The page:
Nerd Knowledge: What is the “Cloud”?
Cloud computing is ubiquitous these days. Even Sapulpa Times uses it!
The latest buzzword in computing today is the “Cloud.” Simply put, cloud computing is the delivery of computing services over the Internet (“the cloud.”)
Rather than owning their own computing infrastructure, companies can rent access to anything from software applications to storage from a cloud service provider
One benefit of using cloud computing services is that firms can avoid the upfront costs and complexity of owning their own IT infrastructure. Instead, they pay for what they use, when they use it.
In turn, providers of cloud services can benefit from significant economies of scale by delivering the same services to diverse customers.
Cloud computing services cover various options, from basic storage, networking, and enormous processing power, artificial intelligence, and standard office software. Any service that does not require you to be physically close to the computer that you are using can now be delivered via the cloud.
Cloud computing includes consumer services like Gmail, YouTube, and Netflix. When you backup the photos on your smartphone, you are uploading to the “Cloud.”
Cloud computing is becoming the default for many apps. For example, when you buy Microsoft Office, you are not buying stand-alone software, but a subscription to a service on the “Cloud.”
The metaphor of the cloud was borrowed from old telecom network schematics, in which public telephone networks (and later the internet) were often represented as a cloud, since the location did not matter, it was just a cloud of “stuff.”
For some computer owners, finding enough storage to hold all the data they have acquired is a challenge. Some people buy larger hard drives. Others buy external storage devices. Many computer owners will delete files to make space for new data. However, some are turning to cloud storage. Cloud Storage refers to saving data to an offsite storage system maintained by a third party. You save the information to a remote database. The Internet provides the connection between your computer and the database.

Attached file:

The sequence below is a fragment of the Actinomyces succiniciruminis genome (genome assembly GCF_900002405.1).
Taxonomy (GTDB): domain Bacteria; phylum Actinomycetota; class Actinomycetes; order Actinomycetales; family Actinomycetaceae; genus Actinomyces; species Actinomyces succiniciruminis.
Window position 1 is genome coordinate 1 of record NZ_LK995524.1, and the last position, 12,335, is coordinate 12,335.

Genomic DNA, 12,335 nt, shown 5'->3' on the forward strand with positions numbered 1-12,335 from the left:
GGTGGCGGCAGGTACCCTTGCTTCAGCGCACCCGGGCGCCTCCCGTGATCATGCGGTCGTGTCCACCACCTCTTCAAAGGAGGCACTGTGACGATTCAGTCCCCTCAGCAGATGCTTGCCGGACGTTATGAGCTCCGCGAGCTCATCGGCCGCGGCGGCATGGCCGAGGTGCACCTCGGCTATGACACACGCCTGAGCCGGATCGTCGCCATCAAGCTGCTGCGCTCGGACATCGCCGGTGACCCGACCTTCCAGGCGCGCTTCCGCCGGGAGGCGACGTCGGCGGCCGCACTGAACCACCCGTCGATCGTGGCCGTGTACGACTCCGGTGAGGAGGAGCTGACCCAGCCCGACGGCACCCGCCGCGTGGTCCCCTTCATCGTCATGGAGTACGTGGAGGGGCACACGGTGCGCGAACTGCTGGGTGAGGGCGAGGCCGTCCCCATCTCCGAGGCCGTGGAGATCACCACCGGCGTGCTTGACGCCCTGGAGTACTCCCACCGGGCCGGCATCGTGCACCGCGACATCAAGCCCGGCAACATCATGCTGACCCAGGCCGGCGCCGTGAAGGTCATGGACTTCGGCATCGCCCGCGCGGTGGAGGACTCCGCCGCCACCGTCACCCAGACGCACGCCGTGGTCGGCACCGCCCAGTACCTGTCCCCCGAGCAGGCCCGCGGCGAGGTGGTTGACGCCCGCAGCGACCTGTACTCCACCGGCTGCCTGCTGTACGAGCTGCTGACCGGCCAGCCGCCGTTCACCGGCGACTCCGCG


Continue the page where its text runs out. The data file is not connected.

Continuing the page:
Cloud storage has several advantages over storing it on your device. You can access that data from any location that has internet service. You won’t need to carry around a physical storage device or use the same computer to save and retrieve your information. You can even allow other people to access the data, turning a personal project into a group effort. Cloud storage is a good way to create backups of data. If something happens to your computer, the data survives—off site.
There are many types of cloud storage systems. Some perform specific tasks, like storing Web email or digital pictures. Some cloud storage systems are small operations and others can fill an entire warehouse. These facilities are called data centers.
A cloud storage system may need just one data server connected to the internet. Typically, Cloud storage systems are comprised of hundreds of data servers. Because computers require maintenance and can fail, the same information is stored on multiple machines. This is called Redundancy. Many systems store the data on servers that use different power supplies. That way, clients can access their data even if one power supply fails.
You probably use a cloud storage system and do not know it. Web email providers, including Yahoo and Gmail, store email messages on their own servers. YouTube hosts millions of user-uploaded video files. Social Media sites like Facebook store posted content on their servers. Google Documents allows users to upload spreadsheets, documents, presentations, and more, on Google servers. Users can edit, or publish them so other people can edit them, making it an example of cloud computing.
As a matter of fact, the Sapulpa Times utilizes cloud computing. Using various web-based services, all the writers, each at his or her own location, can collaborate to write, edit, and publish this paper.
About the Author
Long-time Sapulpa resident, Charles Betzler, followed his father, Charlie, into the radio and TV repair business. At age 9, he fixed his first broken radio and his first love is vintage audio equipment. In his 50 + years of technical work, graduation from OSUIT, and years of Continuing Education, Charles, in his capacity as Emergency Management Director of nearby city, designed the Emergency Operations Center, and the radio-activation system for the sirens. In his long career, he has repaired every type of consumer electronics from black-and-white TVs to the latest lap-top.